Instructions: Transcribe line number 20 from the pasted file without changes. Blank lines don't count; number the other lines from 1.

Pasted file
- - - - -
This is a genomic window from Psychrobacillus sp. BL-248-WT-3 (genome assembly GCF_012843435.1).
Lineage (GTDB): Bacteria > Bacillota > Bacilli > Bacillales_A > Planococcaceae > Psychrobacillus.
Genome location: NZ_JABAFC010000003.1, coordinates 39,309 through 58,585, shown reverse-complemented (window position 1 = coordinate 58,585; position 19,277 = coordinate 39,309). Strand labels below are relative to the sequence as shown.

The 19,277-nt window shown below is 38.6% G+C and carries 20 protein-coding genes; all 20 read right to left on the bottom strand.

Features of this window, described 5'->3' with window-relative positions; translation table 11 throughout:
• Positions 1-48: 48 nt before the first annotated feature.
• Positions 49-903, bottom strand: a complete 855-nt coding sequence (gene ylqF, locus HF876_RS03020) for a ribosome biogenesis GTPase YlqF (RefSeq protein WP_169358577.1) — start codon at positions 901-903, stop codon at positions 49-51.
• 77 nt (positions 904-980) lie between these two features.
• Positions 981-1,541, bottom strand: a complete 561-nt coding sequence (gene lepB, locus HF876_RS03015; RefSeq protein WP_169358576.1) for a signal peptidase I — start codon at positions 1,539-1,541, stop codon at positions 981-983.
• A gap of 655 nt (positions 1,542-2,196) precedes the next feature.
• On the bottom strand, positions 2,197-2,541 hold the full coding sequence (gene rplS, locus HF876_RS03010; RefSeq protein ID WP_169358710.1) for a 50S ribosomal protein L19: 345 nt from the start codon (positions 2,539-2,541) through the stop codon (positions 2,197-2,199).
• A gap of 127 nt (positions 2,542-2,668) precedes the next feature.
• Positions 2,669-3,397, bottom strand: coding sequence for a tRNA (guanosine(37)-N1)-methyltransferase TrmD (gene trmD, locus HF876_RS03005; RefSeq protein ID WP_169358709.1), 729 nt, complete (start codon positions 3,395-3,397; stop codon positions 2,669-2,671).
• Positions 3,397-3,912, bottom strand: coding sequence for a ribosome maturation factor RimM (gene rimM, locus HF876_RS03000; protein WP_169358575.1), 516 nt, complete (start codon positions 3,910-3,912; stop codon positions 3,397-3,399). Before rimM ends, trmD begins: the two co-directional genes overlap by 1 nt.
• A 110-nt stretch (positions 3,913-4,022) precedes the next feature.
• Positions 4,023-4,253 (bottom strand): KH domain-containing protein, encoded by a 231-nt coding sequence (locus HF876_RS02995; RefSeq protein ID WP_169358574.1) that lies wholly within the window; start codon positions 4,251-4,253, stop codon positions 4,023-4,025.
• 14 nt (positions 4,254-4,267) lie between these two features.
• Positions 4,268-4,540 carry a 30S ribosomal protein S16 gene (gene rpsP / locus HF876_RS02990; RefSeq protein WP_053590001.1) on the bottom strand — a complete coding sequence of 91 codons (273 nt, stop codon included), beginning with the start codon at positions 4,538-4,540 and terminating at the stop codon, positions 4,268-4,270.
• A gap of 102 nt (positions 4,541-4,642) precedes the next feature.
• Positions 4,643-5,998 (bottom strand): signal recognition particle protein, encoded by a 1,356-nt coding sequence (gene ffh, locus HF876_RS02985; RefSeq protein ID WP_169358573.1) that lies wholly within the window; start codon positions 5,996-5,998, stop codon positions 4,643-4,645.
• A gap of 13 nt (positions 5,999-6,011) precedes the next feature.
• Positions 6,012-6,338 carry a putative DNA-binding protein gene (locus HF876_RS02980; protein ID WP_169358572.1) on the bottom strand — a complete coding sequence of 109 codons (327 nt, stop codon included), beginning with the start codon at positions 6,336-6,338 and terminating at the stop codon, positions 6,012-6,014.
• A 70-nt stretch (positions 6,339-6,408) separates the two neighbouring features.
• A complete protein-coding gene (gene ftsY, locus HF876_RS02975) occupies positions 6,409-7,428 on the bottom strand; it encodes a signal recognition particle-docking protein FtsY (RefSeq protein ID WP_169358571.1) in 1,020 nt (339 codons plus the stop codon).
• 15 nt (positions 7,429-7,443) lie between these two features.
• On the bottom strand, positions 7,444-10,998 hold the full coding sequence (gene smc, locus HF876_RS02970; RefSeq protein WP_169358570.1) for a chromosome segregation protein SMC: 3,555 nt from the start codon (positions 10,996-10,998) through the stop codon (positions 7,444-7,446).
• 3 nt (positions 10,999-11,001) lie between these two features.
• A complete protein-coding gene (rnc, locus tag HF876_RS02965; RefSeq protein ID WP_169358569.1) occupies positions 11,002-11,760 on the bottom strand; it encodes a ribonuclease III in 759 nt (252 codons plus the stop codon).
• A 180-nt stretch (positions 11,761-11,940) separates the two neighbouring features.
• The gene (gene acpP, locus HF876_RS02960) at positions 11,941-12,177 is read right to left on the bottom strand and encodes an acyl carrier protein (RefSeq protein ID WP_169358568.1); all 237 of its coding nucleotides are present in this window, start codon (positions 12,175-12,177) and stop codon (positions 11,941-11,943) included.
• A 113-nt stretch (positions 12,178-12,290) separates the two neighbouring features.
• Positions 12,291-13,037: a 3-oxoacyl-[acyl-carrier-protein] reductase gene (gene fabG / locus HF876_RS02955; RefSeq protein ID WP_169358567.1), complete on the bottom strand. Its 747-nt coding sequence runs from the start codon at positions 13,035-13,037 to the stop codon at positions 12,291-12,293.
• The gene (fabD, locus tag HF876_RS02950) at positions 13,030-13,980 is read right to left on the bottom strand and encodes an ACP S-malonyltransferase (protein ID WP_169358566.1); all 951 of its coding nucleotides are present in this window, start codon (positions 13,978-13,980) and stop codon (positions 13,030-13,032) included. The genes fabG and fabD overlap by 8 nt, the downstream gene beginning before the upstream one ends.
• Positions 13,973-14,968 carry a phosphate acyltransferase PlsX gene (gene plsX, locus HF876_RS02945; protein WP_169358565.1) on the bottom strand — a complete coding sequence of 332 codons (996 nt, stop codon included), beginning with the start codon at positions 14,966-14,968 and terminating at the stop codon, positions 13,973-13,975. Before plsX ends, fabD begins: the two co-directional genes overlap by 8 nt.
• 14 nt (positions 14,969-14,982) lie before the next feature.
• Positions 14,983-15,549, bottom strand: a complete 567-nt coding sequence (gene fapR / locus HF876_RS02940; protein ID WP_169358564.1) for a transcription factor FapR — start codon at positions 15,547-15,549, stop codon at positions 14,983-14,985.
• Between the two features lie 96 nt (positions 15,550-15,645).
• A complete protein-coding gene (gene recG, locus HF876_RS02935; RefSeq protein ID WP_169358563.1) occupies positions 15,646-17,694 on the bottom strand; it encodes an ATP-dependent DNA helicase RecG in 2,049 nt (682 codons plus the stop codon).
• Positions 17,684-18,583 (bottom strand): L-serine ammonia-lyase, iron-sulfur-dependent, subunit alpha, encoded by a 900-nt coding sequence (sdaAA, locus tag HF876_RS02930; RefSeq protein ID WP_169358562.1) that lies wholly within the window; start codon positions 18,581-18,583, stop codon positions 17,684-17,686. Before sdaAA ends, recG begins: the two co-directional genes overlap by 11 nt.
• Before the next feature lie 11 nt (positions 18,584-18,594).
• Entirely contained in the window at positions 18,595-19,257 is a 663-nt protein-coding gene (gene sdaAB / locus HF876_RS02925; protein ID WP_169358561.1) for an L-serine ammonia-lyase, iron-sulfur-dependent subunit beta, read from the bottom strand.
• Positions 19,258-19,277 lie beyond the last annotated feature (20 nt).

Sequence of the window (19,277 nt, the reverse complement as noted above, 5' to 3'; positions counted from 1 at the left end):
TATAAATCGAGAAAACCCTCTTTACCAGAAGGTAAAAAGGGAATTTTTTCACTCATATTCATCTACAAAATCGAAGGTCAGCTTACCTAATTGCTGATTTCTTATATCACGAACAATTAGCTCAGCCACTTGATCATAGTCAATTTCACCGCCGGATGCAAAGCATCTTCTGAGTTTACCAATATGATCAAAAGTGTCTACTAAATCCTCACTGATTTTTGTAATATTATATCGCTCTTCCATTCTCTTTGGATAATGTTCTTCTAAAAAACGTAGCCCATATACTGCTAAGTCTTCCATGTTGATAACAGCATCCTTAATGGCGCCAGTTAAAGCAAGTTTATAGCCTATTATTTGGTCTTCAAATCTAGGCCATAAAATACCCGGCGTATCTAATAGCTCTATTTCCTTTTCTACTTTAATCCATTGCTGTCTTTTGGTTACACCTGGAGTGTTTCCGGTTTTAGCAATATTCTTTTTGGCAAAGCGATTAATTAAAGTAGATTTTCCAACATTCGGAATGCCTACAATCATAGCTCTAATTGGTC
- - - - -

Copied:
• Positions 4,643-5,998 (bottom strand): signal recognition particle protein, encoded by a 1,356-nt coding sequence (gene ffh, locus HF876_RS02985; RefSeq protein ID WP_169358573.1) that lies wholly within the window; start codon positions 5,996-5,998, stop codon positions 4,643-4,645.